The problems have once again begun to build up. Gold prices soared to new highs on Wednesday even as there was renewed talk about a new round of monetary easing in the US, aka QE3. Both events are indicators of the continued nervousness in the financial markets about the immediate future of the global economy.
The last-minute deal in Washington to raise the federal debt limit was met with immediate relief across the world as the prospect of a US default receded.
Attention is now once more focused on the longer-term challenges facing the largest economy in the world. US president Barack Obama has agreed to put in place a mechanism to cut the budget deficit by $2.1 trillion over the next decade. More than $900 billion of spending cuts will kick in from October.
These spending cuts will likely dampen activity in an economy that is weakening once again. The US economy grew by a disappointing 1.3% in the second quarter of 2011 and the unemployment rate continues to be too high for comfort. The US economy is softening even as Europe continues to struggle with its sovereign debt crisis and Asian manufacturing growth is cooling off because of tighter monetary policies by regional central banks that are fighting high inflation.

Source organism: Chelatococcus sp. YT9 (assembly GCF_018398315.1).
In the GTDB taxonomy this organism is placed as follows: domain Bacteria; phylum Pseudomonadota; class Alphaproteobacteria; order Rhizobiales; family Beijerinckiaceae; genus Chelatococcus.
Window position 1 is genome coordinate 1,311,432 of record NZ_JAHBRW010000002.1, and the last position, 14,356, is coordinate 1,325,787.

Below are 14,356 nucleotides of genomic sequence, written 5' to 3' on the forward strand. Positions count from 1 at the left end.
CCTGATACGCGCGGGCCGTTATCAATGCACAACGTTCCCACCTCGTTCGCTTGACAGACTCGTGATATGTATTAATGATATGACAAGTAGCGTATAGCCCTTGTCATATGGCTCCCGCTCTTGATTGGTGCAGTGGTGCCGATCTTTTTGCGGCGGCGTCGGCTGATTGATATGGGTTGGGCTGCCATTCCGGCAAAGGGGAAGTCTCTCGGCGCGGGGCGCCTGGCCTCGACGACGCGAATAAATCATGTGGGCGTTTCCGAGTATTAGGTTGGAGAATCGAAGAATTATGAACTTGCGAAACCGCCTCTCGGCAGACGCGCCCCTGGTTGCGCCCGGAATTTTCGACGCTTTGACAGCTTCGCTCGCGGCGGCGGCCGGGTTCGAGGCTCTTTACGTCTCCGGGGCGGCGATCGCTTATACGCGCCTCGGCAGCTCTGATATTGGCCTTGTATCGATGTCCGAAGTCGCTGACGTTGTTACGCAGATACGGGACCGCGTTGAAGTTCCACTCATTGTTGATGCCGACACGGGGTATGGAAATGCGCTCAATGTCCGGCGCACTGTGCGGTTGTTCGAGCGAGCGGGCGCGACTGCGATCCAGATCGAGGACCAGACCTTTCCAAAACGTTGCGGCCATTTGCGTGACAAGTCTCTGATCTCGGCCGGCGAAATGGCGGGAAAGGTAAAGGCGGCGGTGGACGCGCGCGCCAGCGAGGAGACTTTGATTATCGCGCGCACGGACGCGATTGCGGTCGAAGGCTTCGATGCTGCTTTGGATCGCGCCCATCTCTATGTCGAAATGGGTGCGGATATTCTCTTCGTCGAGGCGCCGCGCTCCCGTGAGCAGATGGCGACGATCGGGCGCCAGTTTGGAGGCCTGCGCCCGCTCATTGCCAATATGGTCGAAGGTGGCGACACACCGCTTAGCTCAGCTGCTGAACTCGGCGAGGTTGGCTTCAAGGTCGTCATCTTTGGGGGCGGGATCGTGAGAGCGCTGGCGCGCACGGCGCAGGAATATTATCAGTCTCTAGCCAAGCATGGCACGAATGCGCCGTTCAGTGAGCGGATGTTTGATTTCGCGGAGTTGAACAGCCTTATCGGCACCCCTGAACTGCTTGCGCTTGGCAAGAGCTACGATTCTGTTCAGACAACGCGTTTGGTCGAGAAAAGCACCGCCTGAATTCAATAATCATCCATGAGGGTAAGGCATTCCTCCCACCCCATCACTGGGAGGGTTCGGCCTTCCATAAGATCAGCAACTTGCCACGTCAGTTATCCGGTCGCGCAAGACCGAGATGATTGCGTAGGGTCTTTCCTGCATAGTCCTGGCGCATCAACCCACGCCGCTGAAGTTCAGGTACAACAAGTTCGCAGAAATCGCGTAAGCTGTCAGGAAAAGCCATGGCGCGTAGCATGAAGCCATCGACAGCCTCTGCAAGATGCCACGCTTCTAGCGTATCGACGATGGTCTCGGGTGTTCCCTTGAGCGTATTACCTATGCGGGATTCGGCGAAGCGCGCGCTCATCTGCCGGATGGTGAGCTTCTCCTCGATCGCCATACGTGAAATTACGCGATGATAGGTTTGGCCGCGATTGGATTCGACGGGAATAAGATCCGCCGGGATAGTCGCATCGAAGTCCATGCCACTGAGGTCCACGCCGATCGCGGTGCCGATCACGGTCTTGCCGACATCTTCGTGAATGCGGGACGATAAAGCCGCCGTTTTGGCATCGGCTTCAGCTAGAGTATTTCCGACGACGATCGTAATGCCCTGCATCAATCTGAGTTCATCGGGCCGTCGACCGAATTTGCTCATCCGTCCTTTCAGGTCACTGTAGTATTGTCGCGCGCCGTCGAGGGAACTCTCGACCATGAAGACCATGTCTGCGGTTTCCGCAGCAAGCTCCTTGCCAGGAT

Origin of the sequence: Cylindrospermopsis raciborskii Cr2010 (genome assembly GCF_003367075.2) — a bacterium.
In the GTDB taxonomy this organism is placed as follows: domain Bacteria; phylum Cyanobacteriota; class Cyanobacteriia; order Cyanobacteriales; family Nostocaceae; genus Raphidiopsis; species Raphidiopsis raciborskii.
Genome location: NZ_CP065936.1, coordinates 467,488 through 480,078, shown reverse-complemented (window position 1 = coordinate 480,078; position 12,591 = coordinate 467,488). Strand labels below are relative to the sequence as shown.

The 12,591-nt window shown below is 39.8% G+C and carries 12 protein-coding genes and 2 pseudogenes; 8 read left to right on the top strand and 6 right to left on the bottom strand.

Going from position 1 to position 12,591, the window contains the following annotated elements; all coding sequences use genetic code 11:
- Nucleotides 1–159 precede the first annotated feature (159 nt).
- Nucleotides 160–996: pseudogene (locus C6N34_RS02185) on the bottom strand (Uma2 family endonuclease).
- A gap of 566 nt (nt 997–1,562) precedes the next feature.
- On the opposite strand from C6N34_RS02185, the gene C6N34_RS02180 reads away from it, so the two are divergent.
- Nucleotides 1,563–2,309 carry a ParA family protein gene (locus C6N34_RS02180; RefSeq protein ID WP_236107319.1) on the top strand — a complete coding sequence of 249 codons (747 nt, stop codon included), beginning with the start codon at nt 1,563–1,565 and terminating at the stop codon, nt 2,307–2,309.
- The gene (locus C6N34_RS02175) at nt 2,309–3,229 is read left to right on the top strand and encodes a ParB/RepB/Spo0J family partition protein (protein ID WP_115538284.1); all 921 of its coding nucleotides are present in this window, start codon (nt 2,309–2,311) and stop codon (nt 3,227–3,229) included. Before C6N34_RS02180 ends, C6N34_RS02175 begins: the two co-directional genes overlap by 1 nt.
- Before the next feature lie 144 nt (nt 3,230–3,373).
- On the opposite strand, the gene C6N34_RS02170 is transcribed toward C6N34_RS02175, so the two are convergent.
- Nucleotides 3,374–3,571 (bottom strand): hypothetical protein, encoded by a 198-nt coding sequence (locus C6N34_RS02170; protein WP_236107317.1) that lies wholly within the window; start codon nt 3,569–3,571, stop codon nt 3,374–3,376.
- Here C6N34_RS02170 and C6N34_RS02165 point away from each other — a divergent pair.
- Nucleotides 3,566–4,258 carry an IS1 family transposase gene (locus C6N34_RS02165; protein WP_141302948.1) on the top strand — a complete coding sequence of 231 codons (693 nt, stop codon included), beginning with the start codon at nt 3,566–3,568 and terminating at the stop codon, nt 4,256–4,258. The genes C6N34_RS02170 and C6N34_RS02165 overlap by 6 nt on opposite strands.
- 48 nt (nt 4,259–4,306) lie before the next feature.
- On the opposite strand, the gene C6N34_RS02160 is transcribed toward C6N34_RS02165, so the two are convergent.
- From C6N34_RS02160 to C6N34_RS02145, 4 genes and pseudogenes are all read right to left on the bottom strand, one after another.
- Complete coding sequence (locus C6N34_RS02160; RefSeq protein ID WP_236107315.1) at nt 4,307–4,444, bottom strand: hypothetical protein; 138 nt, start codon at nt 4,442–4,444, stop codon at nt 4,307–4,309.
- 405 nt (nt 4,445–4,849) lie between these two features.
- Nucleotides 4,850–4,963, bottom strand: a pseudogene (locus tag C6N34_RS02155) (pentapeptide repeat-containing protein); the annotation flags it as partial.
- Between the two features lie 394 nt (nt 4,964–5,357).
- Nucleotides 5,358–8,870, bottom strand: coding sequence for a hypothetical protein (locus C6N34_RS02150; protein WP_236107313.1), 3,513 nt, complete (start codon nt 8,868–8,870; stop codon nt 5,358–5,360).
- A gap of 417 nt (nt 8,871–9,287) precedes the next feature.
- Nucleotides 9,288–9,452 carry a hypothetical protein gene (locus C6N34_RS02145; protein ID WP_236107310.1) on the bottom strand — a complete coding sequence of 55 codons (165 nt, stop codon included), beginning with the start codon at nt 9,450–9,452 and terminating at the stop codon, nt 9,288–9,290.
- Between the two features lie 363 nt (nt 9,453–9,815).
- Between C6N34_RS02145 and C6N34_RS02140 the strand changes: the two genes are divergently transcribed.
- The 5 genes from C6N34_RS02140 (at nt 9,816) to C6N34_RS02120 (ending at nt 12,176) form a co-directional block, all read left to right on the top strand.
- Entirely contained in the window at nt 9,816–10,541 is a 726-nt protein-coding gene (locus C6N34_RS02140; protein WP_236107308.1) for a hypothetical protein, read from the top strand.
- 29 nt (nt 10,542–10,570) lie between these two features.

It is against this backdrop that expectations of QE3 have grown. The fiscal austerity programmes in the US and Europe would ensure that governments cannot use their budgets to support their economies. The burden of stimulus will once again fall on the monetary authorizes, though unlike the first two rounds of quantitative easing, the price situation right now tends towards inflation rather than deflation.
Three former senior officials of the US Fed told the Wall Street Journal this week that QE3 would be likely only of the price situation is more benign, and also warned that such a policy is not a cure-all. These cautionary remarks are particularly important since the two earlier rounds of quantitative easing have left an uncomfortable legacy of higher inflation while providing only transitory support to economic activity.
The continuing problems in the Western economies will eventually needs structural reforms, ranging from raising their savings rate, rethinking the role of finance in their economies, and coming up with a long-term plan to attack what seems to be a deep-rooted structural fiscal crisis of the post-World War 2 welfare state.
Monetary stimulus will only be a drug, providing a temporary high. The financial markets do not seem to be fully aware of this reality.
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